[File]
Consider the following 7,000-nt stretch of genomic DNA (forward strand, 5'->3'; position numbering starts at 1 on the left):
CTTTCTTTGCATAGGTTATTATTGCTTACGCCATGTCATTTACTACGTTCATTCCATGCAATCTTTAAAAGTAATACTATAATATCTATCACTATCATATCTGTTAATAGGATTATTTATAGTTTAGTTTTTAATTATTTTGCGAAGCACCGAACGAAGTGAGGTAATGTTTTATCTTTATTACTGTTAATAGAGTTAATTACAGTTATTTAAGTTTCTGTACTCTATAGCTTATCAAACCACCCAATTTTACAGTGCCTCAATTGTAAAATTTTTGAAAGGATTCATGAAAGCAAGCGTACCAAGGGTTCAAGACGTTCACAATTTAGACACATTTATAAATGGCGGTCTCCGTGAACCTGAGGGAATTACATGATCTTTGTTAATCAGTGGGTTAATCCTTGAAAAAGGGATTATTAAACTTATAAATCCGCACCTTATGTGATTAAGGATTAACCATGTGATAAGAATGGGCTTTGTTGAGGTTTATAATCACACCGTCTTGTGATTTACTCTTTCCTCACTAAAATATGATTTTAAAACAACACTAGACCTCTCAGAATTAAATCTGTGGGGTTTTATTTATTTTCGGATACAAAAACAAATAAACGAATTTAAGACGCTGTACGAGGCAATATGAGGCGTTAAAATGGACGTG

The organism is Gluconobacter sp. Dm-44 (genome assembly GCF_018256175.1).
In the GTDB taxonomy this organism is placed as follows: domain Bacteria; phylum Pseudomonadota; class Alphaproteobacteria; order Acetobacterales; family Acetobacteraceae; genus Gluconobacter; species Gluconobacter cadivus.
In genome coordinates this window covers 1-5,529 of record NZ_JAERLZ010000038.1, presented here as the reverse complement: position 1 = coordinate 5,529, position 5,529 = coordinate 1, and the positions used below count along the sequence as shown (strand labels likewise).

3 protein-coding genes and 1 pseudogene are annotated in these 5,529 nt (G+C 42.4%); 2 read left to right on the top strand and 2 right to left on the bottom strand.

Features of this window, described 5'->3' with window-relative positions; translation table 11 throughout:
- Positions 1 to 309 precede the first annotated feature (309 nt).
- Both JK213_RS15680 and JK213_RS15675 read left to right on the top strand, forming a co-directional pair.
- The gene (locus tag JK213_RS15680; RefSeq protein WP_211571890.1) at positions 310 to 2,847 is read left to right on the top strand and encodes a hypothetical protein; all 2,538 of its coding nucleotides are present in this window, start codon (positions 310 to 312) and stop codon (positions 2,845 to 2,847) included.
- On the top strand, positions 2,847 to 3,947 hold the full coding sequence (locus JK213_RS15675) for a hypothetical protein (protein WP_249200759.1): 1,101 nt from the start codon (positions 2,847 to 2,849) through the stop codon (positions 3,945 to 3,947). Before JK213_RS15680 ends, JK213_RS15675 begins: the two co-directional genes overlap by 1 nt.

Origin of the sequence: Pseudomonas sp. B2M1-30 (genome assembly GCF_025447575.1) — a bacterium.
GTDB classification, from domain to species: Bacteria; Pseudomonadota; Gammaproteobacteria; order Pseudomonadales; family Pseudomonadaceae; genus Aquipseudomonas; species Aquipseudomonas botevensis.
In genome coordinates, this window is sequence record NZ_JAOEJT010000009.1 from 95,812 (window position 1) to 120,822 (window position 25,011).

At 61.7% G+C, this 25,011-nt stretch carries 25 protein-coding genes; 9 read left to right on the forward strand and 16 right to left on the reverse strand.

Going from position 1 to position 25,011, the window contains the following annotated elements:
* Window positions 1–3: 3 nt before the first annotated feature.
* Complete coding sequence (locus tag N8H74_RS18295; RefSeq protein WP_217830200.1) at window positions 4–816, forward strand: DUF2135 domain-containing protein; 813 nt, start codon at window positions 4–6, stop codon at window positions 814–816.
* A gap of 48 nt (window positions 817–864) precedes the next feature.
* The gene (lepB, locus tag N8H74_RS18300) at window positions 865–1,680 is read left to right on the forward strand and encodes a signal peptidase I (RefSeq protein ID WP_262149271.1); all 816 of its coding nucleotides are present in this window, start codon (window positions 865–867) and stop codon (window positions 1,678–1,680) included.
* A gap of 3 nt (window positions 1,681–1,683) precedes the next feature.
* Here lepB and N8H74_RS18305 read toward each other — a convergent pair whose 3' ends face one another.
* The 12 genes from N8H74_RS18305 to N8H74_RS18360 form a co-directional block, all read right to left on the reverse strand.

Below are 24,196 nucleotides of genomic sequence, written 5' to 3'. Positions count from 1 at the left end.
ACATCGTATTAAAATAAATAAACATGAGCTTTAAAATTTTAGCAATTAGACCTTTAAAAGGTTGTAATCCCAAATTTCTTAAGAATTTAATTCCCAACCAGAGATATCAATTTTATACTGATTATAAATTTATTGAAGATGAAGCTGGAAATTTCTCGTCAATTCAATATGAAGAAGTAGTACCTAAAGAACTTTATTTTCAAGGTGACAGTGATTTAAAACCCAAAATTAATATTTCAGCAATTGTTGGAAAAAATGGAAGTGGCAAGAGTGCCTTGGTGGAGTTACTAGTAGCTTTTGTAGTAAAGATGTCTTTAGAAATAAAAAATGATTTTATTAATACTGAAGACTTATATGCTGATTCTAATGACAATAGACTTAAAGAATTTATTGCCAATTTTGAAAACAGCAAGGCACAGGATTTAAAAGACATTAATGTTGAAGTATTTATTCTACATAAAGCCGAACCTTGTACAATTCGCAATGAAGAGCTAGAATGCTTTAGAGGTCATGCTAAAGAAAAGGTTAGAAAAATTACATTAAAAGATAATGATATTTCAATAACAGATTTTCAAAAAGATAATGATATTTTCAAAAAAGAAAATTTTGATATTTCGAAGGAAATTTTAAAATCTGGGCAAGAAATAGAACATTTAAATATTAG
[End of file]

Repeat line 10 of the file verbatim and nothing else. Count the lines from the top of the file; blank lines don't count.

- The gene (locus tag JK213_RS15680; RefSeq protein WP_211571890.1) at positions 310 to 2,847 is read left to right on the top strand and encodes a hypothetical protein; all 2,538 of its coding nucleotides are present in this window, start codon (positions 310 to 312) and stop codon (positions 2,845 to 2,847) included.